Osaka is a port city, situated at the mouth of the Yodo River (Yodogawa) on Osaka Bay. Being accessible by boat helped Osaka develop from a tiny fishing village 500 years BC into a proper rural town, with its own castle palace in ancient Osumi (Higashi-Yodogawa), and into Japan’s capital in 645 AD. The city of Nara became the capital in the late 700’s. However, Osaka remained a castle town with a burgeoning sea port and a lively economy.
Buddhists (Jodo Shinshu) built a huge temple in Osaka in the 1400’s, but this was attacked and razed to the ground by the Warlord Oda Nobunaga in 1570. In 1583, another of the three famous Warlords of the time, Toyotomi Hideyoshi, had Osaka Castle built there. He died in 1597, and at the battle of Sekigahara (in Gifu prefecture), the third Warlord Tokugawa Ieyasu defeated his enemies and became Shogun of all Japan. He made his capital in Edo (now Tokyo), and established the Tokugawa Shogunate. Under that rule, Osaka castle was attacked and fell to Tokugawa forces in 1615. Tokugawa’s son, the new Shogun, rebuilt Osaka castle in 1620. Much of that construction still stands today, especially the rock walls. The castle itself was rebuilt in 1660, and again in 1868 after a violent end to the Tokugawa era. The Meiji era began, during which time Osaka castle became the Osaka Army Arsenal. Osaka castle has since been restored in 1928, 1945 after World War II, and again in 1997.
No doubt in recent weeks you’ve read about Korea, or more specifically North Korea, due to the current missile crisis and the heated political words between U.S. President Trump and Kim Jong-un. For many Japanese people, North Korea has has proven to be a very troublesome Asian neighbor, from the Korean War to its kidnapping of Japanese citizens in the 1970s and now its current obsession with missile tests. But how much do you actually know about North Korea, and the Korean peninsula in general? Why is it like the way it is and how did it become like this? America is not the only country which has a troubled relationship with Korea, and the ‘Hermit Kingdom’ in particular. Life on the Korean peninsula has been around a lot longer than most people think. It is older than the United States of America, and much older than Japan. And for most of that time, it has been a country in turmoil.
The oldest fossils found on the peninsula date back to 300,000 B.C., but verified human remains are dated at 100,000 B.C. Scientific analysis of human artifacts such as man-made pottery show that they originated around 10,000 B.C.in the Paleolithic period. This is roughly the same time that the first Native Americans appeared in North America. More sophisticated pottery remains have been discovered from the Neolithic period (6,000 B.C.). The first civilized society on the Korean peninsula is believed to have emerged two to three thousand years B.C., known as Gojoseon. Peace on the peninsula didn’t last long however.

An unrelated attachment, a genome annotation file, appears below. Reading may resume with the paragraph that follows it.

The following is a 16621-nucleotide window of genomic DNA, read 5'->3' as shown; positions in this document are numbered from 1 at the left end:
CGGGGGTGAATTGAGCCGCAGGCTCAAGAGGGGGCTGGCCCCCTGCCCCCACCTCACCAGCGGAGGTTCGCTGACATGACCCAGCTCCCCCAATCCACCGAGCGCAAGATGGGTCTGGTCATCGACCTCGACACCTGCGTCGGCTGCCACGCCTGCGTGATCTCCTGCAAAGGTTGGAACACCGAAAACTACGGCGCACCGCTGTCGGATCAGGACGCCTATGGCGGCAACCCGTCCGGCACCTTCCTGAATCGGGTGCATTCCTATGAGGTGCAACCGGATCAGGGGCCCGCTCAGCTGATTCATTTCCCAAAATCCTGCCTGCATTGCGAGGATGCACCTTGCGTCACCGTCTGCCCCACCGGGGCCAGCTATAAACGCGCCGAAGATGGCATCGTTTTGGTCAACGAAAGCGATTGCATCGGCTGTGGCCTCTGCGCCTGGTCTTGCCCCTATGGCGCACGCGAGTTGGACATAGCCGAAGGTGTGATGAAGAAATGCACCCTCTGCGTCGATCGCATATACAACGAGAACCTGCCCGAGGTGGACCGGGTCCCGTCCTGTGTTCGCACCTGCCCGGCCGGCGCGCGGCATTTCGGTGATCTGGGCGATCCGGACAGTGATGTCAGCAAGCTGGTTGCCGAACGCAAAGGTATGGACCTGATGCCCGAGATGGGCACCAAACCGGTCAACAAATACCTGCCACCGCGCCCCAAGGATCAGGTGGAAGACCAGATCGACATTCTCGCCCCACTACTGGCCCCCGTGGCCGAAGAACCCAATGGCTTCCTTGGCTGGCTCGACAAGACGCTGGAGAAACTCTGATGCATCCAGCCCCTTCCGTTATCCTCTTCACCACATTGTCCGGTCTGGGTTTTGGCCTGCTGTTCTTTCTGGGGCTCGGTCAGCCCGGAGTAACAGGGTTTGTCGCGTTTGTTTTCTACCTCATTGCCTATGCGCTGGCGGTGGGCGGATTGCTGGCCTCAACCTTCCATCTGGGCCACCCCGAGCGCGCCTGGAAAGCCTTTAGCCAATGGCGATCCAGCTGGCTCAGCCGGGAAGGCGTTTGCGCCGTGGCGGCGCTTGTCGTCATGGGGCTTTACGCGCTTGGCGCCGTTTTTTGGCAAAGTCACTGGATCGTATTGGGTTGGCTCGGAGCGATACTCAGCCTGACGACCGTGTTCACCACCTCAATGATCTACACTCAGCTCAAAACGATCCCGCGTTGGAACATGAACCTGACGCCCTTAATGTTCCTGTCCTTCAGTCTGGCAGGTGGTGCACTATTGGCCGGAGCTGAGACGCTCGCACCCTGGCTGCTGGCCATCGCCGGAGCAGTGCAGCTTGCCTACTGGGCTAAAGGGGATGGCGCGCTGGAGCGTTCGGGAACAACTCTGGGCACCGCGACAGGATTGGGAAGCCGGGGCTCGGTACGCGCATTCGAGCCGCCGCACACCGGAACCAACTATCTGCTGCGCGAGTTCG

Chinese forces, from the Han Dynasty, attacked and defeated Gojoseon in 108 B.C. Thus began Korea’s long and troubled relationship with China, which still continues to this day. That initial relationship lasted for four centuries through various successive Chinese dynasties. By 313 AD, a new society emerged called Goguryeo which annexed all of the Chinese powers on the peninsula. From there began the ‘Three Kingdoms’ period in Korea. This time in Korea’s history was also the beginning of conflicts between Southern Korea and Northern Korea. The peninsula was briefly unified in the 5th and 6th centuries, and during this period Korean forces defeated Chinese forces for the very first time. The area which is now known as Seoul began to flourish around the 7th century, and Buddhism was also introduced from China which then made its way across the East China Sea to Japan.
Japan was experiencing its own cultural boom in the Heian period (8th to 11th centuries) and evidence shows that much of its culture was influenced by Korea at that time. Japan sent scholars to both China and Korea to learn as much as they could about writing systems, art, Buddhism, and so forth. Goguryeo became Goryeo over time, and this was the precursor to the name Korea. Hence, modern Korean society truly appeared in the 10th century. Buddhism spread throughout the land, laws were established, and the first civil services were initiated. Even the first metal movable type was invented in Korea in the 13th century. However, it still had to defend itself against attacks by Mongolian and Chinese military. Following a successful defense of its territories, a golden era of peace and prosperity began.